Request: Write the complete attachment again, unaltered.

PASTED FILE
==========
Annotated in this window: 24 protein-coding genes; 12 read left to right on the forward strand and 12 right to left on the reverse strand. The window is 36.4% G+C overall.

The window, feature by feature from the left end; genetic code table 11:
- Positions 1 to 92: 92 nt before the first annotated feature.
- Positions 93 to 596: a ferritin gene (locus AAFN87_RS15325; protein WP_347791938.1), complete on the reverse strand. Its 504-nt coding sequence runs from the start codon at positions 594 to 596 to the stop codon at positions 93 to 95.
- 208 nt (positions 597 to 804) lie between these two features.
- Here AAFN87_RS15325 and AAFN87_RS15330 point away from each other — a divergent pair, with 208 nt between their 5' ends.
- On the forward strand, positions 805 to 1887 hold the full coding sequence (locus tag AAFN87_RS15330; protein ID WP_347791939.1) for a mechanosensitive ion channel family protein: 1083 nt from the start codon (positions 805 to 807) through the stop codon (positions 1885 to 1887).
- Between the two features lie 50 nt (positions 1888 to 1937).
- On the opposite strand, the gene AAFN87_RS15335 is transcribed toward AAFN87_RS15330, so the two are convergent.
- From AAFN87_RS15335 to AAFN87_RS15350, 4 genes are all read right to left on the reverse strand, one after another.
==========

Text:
Annotated in this window: 24 protein-coding genes; 12 read left to right on the forward strand and 12 right to left on the reverse strand. The window is 36.4% G+C overall.

The window, feature by feature from the left end; genetic code table 11:
- Positions 1 to 92: 92 nt before the first annotated feature.
- Positions 93 to 596: a ferritin gene (locus AAFN87_RS15325; protein WP_347791938.1), complete on the reverse strand. Its 504-nt coding sequence runs from the start codon at positions 594 to 596 to the stop codon at positions 93 to 95.
- 208 nt (positions 597 to 804) lie between these two features.
- Here AAFN87_RS15325 and AAFN87_RS15330 point away from each other — a divergent pair, with 208 nt between their 5' ends.
- On the forward strand, positions 805 to 1887 hold the full coding sequence (locus tag AAFN87_RS15330; protein ID WP_347791939.1) for a mechanosensitive ion channel family protein: 1083 nt from the start codon (positions 805 to 807) through the stop codon (positions 1885 to 1887).
- Between the two features lie 50 nt (positions 1888 to 1937).
- On the opposite strand, the gene AAFN87_RS15335 is transcribed toward AAFN87_RS15330, so the two are convergent.
- From AAFN87_RS15335 to AAFN87_RS15350, 4 genes are all read right to left on the reverse strand, one after another.